What’s the Best Way to Feed Your Cat Cucumber?

Now that you know that cucumber is safe for your cat, what’s the best way to treat them to some?

Firstly, cucumber should only ever be fed as a very occasional treat. Even if your cat seems to love the taste, it’s not an essential part of their diet, so keep the amount you feed them to a minimum. Speak to your vet before offering your cat any new food or treats, especially if they are on ongoing medication or have a particular health condition, as not all food will be appropriate for them.

Cucumbers in Colander
Image Credit By: Pexels, pixabay

Feeding one or two thin slices of cucumber to your cat once a week should be more than enough. It’s a good idea to wash or peel the cucumber to reduce the chance of your cat ingesting any chemicals like pesticides that may have been used. The skin of cucumbers can also be harder for your cat to digest than the soft insides, and together with seeds may be a choking hazard.

Fresh or lightly steamed cucumber is the only type you should ever feed your cat. Pickled cucumber isn’t recommended!

Do Cats Hate Cucumbers?

If you love cat videos as much as we do, you’ve probably seen those clips showing cats leaping in the air when they spot a whole cucumber that has been placed next to them without them noticing. While this can look pretty funny at first glance, it doesn’t indicate any deep-seated fear or hatred of cucumbers themselves.

Cat behaviorists think that the jumping reaction is most likely to be your cat’s self-preservation instincts kicking in. If your cat isn’t expecting to see something suddenly appear so close to them, they may simply be terrified. A cucumber can look a little like a snake to a cat, but this theory isn’t too convincing, as cats don’t have a natural fear of snakes and may even hunt them. However, all cats have different personalities, and some may be more fearful than others, especially of unfamiliar objects that they haven’t seen being placed next to them, so they may jump away.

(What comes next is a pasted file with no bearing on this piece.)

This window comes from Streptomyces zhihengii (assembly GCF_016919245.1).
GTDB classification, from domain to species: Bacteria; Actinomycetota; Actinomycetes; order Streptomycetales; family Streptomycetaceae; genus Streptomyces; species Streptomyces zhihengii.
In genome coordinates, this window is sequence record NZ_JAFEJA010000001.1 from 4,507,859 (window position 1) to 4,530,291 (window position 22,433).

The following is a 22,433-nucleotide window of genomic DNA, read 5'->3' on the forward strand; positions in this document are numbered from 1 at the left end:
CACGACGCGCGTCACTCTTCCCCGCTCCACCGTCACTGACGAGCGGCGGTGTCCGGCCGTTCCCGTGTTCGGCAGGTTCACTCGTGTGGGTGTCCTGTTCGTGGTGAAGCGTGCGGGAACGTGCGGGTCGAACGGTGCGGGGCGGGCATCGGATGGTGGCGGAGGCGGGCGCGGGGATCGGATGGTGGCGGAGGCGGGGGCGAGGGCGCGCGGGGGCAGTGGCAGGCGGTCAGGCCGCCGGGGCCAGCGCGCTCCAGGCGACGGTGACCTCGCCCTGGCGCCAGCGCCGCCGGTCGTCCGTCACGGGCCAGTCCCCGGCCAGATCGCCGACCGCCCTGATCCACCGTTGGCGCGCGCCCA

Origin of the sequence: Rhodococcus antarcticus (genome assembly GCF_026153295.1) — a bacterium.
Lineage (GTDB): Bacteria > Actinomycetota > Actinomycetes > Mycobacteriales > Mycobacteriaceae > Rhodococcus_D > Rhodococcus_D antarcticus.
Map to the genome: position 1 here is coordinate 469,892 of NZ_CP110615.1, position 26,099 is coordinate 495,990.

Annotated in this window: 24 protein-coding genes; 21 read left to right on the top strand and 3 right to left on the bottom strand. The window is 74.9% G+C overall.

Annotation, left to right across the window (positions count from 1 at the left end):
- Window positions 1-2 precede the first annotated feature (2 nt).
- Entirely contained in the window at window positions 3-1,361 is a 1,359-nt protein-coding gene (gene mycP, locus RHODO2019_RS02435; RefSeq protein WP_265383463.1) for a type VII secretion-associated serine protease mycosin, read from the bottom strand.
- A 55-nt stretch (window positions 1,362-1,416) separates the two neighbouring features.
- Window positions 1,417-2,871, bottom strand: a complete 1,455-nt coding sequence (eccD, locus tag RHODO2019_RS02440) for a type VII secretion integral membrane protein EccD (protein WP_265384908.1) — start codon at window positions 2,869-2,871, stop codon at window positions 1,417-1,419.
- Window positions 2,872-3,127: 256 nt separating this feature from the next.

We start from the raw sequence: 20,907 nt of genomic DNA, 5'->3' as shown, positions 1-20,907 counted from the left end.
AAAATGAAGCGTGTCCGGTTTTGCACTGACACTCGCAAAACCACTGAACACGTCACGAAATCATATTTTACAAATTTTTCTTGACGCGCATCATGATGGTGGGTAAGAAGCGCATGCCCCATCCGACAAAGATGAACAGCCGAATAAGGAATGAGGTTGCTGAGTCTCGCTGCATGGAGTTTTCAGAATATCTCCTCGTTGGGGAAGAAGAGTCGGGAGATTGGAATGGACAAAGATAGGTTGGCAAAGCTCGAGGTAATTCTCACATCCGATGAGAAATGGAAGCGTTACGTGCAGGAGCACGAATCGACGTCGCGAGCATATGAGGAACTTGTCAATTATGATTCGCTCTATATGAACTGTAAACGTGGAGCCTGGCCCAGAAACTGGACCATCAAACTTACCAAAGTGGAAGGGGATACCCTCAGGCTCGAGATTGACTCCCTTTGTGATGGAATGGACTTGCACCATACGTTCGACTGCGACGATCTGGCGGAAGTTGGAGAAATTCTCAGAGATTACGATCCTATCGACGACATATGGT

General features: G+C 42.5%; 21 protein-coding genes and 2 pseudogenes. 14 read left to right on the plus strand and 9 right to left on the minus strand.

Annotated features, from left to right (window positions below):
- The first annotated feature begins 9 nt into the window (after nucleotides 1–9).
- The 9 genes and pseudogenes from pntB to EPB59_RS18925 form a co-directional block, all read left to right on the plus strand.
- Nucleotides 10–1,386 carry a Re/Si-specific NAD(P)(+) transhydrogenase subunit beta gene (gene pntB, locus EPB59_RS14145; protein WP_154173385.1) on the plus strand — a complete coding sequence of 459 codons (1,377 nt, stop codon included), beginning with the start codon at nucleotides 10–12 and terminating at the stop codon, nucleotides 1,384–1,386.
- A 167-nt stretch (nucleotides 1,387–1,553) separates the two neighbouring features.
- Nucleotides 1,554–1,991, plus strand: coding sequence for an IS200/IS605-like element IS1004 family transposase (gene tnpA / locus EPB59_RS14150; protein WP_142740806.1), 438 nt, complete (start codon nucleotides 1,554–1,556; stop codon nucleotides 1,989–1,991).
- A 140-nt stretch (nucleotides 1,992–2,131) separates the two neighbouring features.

This self-preservation or “flight mode” will also release a dose of adrenaline into your cat’s system, and they will likely feel stressed and unsettled afterward. Putting your cat through all that stress is not worth it just to get a few likes on social media!

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Wrapping Up

Cucumbers don’t smell strongly attractive to cats, so they’re unlikely to seek this out as a treat themselves. If you drop some chopped pieces on the floor, a curious cat may come over to investigate them. Offering your cat a very small piece of peeled cucumber may be the best way to see whether or not your cat is interested in accepting your offering of a different type of treat.

The high water content of cucumbers may help keep your cat hydrated, but on the flip side, too much cucumber could cause diarrhea. Cucumbers do contain some beneficial nutrients like potassium and Vitamin K, but nothing in any significant amounts your cat will benefit from, as they get it all from their regular cat food.

Cucumbers are safe for cats to eat in small quantities, but remember that your cat may not actually get much nutritional benefit from it and that their digestive systems are designed to process the nutrients from a meat-based diet.